Dream Queen between transcendentalism and realism
Not heat flames up and consumes,
Not sea-waves hurry in and out,
Not the air delicious and dry, the air of ripe summer, bears lightly
along white down-balls of myriads of seeds,
Waited, sailing gracefully, to drop where they may;
Not these, O none of these more than the flames of me, consuming,
burning for his love whom I love,
O none more than I hurrying in and out;
Does the tide hurry, seeking something, and never give up? O I the same,
O nor down-balls nor perfumes, nor the high rain-emitting clouds,
are borne through the open air,
Any more than my soul is borne through the open air,
Wafted in all directions O love, for friendship, for you.
Author: Walt Whitman
Walter "Walt" Whitman was an American poet, essayist and journalist. A humanist, he was a part of the transition between transcendentalism and realism, incorporating both views in his works. Whitman is among the most influential poets in the American canon, often called the father of free verse. His work was very controversial in its time, particularly his poetry collection Leaves of Grass, which was described as obscene for its overt sexuality.
Born in Huntington on Long Island, Whitman worked as a journalist, a teacher, a government clerk, and—in addition to publishing his poetry—was a volunteer nurse during the American Civil War. Early in his career, he also produced a temperance novel, Franklin Evans (1842). Whitman's major work, Leaves of Grass, was first published in 1855 with his own money. The work was an attempt at reaching out to the common person with an American epic. He continued expanding and revising it until his death in 1892. After a stroke towards the end of his life, he moved to Camden, New Jersey, where his health further declined. When he died at age 72, his funeral became a public spectacle.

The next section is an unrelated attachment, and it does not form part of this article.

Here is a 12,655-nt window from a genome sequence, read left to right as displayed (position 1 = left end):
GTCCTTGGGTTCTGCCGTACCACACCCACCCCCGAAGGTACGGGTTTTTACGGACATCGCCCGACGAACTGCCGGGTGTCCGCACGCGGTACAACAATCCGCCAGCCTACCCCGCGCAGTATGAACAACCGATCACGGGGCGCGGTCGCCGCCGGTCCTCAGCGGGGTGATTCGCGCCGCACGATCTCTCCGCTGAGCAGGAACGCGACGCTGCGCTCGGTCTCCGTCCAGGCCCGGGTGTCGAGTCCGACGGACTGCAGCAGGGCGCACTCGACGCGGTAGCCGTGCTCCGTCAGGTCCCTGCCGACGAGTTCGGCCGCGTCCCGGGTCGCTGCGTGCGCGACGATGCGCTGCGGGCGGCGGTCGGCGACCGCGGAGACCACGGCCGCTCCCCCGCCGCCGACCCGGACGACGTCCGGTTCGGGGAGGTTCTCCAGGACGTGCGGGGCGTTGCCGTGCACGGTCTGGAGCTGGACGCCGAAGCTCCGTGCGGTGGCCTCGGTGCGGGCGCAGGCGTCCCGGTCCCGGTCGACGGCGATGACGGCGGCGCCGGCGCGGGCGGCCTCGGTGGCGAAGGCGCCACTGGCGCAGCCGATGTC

Whitman's sexuality is often discussed alongside his poetry. Though biographers continue to debate his sexuality, he is usually described as either homosexual or bisexual in his feelings and attractions. However, there is disagreement among biographers as to whether Whitman had actual sexual experiences with men.
Whitman was concerned with politics throughout his life. He supported the Wilmot Proviso and opposed the extension of slavery generally. His poetry presented an egalitarian view of the races, though his attitude in life reflected many of the racial prejudices common to nineteenth-century America and his opposition to slavery was not necessarily based on belief in the equality of races per se. At one point he called for the abolition of slavery, but later he saw the abolitionist movement as a threat to democracy.